1. The Lord's Day; Sunday.
      • 1630 December 8 (Gregorian calendar), Thomas Jackson, “A Sermon, or Postill; Preached in Newcastle upon Tine, the Second Sunday in Advent, 1630”, in The Works of the Reverend and Learned Divine Thomas Jackson, D.D. [], London: [] J. Macock, for John Martyn, Richard Chiswell, and Joseph Clarke, [], published 1673, OCLC 879721590, tome II, book VI, page 386:
        The Goſpels appointed by the Church for the three other Dominicals, or Lords Days in Advent, refer to the firſt manner of his [Jesus's] coming, to vvit, in humility to viſit and redeem his people.
      • 1664, Robert Seppens, “How It was Managed in the Ancient Church”, in Rex Theologus. The Preachers Guard and Guide in the Didactical Part of His Duty. [], London: [] R[ichard] Royston, [], OCLC 606903877, page 33:
        The Lutherans retain the cuſtom of Preaching upon the Dominicals.
      • 1672, Tho[mas] Elborow, “The Order for the Visitation of the Sick. [The Apostles Creed, or Rule of Faith. 10th. 11th. 12th. Article.]”, in An Exposition upon the Latter Part of the Common-Prayer-Book. [], London: [] J. W. for Joseph Clark, OCLC 9523507, page 29:
        Many of the Collects, Epiſtles, and Goſpels for the Dominicals, and Feſtivals may be reduced to this Creed, and may ſerve for a clear explication of it.
    2. Short for dominical letter.
      • c. 1595–1596 (date written), W. Shakespere [i.e., William Shakespeare], A Pleasant Conceited Comedie Called, Loues Labors Lost. [] (First Quarto), London: [] W[illiam] W[hite] for Cut[h]bert Burby, published 1598, OCLC 61366361; republished as Shakspere’s Loves Labours Lost (Shakspere-Quarto Facsimiles; no. 5), London: W[illiam] Griggs, [], [1880], OCLC 1154977408, [Act V, scene ii]:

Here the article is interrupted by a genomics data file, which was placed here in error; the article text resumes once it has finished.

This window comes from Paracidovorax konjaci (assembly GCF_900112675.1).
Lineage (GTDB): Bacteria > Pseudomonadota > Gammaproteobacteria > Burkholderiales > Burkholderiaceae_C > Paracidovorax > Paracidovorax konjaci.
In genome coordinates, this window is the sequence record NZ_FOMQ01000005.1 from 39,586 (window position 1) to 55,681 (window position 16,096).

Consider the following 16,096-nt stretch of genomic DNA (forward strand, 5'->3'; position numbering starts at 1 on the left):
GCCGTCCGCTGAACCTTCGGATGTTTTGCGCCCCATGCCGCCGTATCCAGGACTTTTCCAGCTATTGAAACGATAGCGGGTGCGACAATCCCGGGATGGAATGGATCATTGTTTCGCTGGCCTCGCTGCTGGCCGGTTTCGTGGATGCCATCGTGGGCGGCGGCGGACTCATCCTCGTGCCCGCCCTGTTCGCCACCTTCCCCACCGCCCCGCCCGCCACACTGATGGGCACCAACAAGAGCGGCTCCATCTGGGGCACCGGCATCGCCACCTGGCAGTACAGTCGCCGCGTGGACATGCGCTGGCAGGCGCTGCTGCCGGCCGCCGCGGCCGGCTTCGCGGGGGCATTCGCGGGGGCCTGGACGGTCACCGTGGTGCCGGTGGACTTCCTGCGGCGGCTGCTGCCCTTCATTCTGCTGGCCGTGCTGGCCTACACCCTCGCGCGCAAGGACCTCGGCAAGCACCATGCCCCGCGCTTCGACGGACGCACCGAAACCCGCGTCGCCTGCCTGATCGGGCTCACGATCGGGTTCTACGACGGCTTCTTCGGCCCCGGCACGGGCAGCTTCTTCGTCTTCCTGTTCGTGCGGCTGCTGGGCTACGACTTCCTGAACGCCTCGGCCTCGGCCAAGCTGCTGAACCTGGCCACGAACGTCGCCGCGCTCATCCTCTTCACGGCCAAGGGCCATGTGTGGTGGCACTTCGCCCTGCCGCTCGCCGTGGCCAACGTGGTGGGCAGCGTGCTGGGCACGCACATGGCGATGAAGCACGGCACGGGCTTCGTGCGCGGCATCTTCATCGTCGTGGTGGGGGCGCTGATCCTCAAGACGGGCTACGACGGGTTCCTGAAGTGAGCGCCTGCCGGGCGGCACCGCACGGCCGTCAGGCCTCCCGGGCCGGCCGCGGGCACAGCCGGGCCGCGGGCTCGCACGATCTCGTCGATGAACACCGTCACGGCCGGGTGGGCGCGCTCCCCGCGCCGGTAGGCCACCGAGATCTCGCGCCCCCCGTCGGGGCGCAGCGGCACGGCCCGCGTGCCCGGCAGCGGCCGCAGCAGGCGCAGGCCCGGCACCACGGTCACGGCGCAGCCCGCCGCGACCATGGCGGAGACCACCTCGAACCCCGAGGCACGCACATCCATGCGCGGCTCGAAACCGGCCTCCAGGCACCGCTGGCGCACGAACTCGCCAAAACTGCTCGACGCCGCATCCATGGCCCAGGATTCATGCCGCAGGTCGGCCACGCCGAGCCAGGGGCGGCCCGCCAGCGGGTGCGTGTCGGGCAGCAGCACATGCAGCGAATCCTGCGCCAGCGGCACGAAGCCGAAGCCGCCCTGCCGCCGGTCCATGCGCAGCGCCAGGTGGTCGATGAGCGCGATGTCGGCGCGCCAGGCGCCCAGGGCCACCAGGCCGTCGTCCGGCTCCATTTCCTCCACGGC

Let me not die your debtor, / My red Dominicall, my golden letter, / O that your face vvere not ſo full of Oes.
      • 1704, [William] Beveridge, “Additions to the foregoing Chapter Collected from Dr. Beveridge’s Institutiones Chronologicæ”, in Giles Strauchius [i.e., Aegidius Strauch II]; Richard Sault, transl., Breviarium Chronologicum. Or A Treatise Describing the Terms and Most Celebrated Characters, Periods and Epocha’s Used in Chronology. [], 2nd edition, London: [] A. Bosville [], OCLC 912637911, § 6, page 92:
        If Gregory [i.e., Pope Gregory XIII] in the caſtigation of the Julian year had throvvn out only 7 days or a VVeek, the Dominicals of the Gregorian had been ſtill the ſame vvith the Julian; but in regard that he lop'd off ten, vvhich is three above ſeven, vve muſt take three Letters of the Julian Dominical to make it Gregorian.
      • 1770, Samuel Fuller (of Dublin), A Mathematical Miscellany, 3rd edition, page 168:
        [In] the year 1771, the Dominical is F and the Prime 5[.]

TranslationsEdit

ReferencesEdit

  1. ^ dominicāl, adj. and n.”, in MED Online, Ann Arbor, Mich.: University of Michigan, 2007.
  2. 2.0 2.1 Compare “Dominical, adj. and n.”, in OED Online  , Oxford, Oxfordshire: Oxford University Press, June 2022; “dominical, adj. and n.”, in Lexico, Dictionary.com; Oxford University Press, 2019–2022.

Further readingEdit

AnagramsEdit


CatalanEdit

EtymologyEdit

From Latin dominicālis.

PronunciationEdit

AdjectiveEdit

dominical (masculine and feminine plural dominicals)

  1. dominical

Further readingEdit


FrenchEdit

EtymologyEdit

From Latin dominicālis.

PronunciationEdit

AdjectiveEdit

dominical (feminine dominicale, masculine plural dominicaux, feminine plural dominicales)

  1. (relational) Sunday
  2. from the Lord (i.e. Jesus Christ)

Further readingEdit


RomanianEdit

EtymologyEdit

Borrowed from French dominical.

AdjectiveEdit

dominical m or n (feminine singular dominicală, masculine plural dominicali, feminine and neuter plural dominicale)

  1. (attributive) Sunday

DeclensionEdit


SpanishEdit

EtymologyEdit

From Latin dominicālis.

PronunciationEdit

  • IPA(key): /dominiˈkal/ [d̪o.mi.niˈkal]
  • Rhymes: -al
  • Hyphenation: do‧mi‧ni‧cal

AdjectiveEdit

dominical (plural dominicales)

  1. (relational) Sunday

Derived termsEdit

Further readingEdit